The cheapest bike truly built for loaded touring is a Fuji. Although Cycle Spectrum, and its affiliates, may be among the largest Fuji dealers in the USA, I have never seen a Fuji tourer in one of their stores. Probably, no one sees a market for an "under $1,000" loaded touring bike. (I see one...bike stores don't).

  6. #6
    X-Large Member Istanbul_Tea's Avatar
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    Quote Originally Posted by BeeTL
    Also, I don't mean to imply this bike is in any way the IDEAL anything. Just that it may give a reasonable option to an entry level person looking to get into a NEW bike that can be set up for touring cheap. I tend to prefer to buy new if the price is right.

    I emailed SPRTYMAMA out of curiosity. The Mirage seems to fit the bill:
    .
    I can understand your position on this but I honestly feel that you won't be happy in the end. You are looking to convert a low level 'road'-style bike into a tourer and that's fine... other than your starting point is too far below par to make it worth your efforts. As said already, the kit is low level-sub par actually-and beyond that the frameset itself will not accomodate what you intend it for without time & money... time & money that could easily be spent finding either an older, lovingly used tourer in need of a good home or an older road bike that is of better quality but nearly equal in price that you can invest some time and money into and feel good about having done so.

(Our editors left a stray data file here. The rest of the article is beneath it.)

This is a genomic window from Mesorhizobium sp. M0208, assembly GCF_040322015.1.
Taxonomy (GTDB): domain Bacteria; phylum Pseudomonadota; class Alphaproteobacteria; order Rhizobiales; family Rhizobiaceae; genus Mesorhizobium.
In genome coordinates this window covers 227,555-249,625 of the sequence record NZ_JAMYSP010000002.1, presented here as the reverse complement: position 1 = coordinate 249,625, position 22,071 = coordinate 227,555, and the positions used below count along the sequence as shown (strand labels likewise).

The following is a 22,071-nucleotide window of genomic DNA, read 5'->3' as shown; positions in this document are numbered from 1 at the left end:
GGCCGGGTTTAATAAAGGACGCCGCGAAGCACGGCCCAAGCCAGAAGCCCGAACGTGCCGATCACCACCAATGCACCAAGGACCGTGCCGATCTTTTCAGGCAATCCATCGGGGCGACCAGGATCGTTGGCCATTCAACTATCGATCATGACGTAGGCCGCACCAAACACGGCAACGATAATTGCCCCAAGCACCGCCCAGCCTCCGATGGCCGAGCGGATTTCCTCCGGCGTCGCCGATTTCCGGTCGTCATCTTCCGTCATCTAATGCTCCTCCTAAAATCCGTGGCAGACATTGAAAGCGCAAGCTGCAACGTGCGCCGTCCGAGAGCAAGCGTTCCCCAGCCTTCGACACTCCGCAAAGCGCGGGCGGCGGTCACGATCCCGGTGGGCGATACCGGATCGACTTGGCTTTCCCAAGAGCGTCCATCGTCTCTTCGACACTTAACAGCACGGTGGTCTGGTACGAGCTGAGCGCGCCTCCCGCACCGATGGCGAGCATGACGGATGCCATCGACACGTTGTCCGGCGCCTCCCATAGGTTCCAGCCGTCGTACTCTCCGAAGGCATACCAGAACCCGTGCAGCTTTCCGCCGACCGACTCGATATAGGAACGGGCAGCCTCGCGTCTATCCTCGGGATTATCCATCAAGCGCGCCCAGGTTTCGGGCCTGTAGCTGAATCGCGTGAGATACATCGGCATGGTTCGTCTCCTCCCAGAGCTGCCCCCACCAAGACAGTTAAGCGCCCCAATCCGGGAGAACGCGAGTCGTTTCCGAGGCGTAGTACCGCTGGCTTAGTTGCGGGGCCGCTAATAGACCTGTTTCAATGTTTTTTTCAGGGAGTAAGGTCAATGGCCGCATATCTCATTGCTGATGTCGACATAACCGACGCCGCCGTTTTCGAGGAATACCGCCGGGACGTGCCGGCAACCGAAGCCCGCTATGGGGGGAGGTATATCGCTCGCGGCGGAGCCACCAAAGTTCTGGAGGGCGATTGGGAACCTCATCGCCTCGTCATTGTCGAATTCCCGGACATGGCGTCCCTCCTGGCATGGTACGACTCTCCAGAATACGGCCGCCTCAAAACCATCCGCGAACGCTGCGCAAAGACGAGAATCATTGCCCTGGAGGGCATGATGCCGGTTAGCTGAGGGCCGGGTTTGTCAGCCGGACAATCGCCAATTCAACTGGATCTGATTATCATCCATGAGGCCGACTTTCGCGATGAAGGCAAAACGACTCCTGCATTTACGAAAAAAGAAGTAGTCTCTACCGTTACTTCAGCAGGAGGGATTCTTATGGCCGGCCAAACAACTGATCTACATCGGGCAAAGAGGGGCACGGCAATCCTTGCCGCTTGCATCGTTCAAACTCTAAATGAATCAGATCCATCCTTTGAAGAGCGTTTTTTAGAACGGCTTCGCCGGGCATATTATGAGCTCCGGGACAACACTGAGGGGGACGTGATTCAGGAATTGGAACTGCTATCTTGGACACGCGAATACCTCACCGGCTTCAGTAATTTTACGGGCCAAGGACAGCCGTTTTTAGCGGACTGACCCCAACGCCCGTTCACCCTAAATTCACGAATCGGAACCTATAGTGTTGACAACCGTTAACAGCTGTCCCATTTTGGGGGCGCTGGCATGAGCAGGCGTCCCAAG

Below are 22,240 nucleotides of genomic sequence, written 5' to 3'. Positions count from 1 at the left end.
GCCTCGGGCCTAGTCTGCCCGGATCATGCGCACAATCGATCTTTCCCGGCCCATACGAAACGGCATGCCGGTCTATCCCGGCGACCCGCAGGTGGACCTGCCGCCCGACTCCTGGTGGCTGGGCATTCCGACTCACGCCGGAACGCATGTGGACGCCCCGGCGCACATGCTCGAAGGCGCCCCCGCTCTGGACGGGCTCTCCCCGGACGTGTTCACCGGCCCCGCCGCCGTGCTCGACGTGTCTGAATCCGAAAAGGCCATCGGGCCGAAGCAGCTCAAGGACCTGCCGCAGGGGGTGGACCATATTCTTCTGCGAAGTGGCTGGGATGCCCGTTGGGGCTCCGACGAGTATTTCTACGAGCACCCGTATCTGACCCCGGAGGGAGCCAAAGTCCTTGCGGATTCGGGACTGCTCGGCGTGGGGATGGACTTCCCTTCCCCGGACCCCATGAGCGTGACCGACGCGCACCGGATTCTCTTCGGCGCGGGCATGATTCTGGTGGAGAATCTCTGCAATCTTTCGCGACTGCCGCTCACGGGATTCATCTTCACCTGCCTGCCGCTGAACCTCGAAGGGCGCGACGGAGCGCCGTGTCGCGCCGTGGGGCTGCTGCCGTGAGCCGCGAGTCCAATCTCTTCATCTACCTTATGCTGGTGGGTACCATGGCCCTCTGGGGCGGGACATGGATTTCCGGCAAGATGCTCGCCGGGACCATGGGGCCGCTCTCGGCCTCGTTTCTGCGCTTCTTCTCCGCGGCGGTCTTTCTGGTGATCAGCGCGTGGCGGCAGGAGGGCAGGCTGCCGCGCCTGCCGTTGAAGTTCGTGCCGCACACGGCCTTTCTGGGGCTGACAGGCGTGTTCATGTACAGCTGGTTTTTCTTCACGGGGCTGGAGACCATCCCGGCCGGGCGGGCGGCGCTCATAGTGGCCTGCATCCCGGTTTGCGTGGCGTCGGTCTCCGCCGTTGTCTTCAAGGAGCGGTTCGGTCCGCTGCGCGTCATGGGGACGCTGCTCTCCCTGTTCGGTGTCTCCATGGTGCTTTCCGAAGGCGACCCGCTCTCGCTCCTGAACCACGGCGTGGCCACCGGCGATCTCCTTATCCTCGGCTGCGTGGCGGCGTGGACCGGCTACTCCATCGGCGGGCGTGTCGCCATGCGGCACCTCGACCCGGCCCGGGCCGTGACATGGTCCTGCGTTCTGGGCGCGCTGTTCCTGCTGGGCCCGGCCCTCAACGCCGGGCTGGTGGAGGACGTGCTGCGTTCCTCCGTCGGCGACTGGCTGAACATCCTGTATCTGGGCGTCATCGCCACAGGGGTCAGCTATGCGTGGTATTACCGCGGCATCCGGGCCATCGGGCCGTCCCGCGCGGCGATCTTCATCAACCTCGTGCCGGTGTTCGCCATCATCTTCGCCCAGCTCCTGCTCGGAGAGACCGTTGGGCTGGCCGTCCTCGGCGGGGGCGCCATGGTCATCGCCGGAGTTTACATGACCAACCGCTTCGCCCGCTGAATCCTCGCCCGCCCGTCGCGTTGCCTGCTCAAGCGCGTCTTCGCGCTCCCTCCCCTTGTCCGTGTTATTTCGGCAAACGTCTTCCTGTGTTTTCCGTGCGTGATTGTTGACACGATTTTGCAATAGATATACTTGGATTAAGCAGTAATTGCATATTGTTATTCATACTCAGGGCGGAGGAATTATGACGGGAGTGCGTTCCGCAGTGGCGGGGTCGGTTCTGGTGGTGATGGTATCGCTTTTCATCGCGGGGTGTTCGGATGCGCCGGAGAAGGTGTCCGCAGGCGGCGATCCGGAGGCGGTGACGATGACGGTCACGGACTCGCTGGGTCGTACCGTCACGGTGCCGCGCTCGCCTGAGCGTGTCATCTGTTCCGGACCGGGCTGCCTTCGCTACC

Also, not to cast doubt on someone I don't know... but the seller saying that this particular Motobecane has a good reputation for touring because it experienced a single flat tire hardly speaks to much more than luck and/or the tire itself. What concerns me with this whole line of thinking is you seem to want to buy new and make it fit a certain genre of cycling (and a rather specialized one at that) and the seller seems to think a defining characteristic of good from bad in a complete bicycle is the amount of flats experienced.

    Sometimes a square block simply won't fit a round hole. Be careful, what you may end up with is a cycle that doesn't and cannot meet your needs and has virtually no resale value... which leaves you with spending (at minimum) twice as much in the end.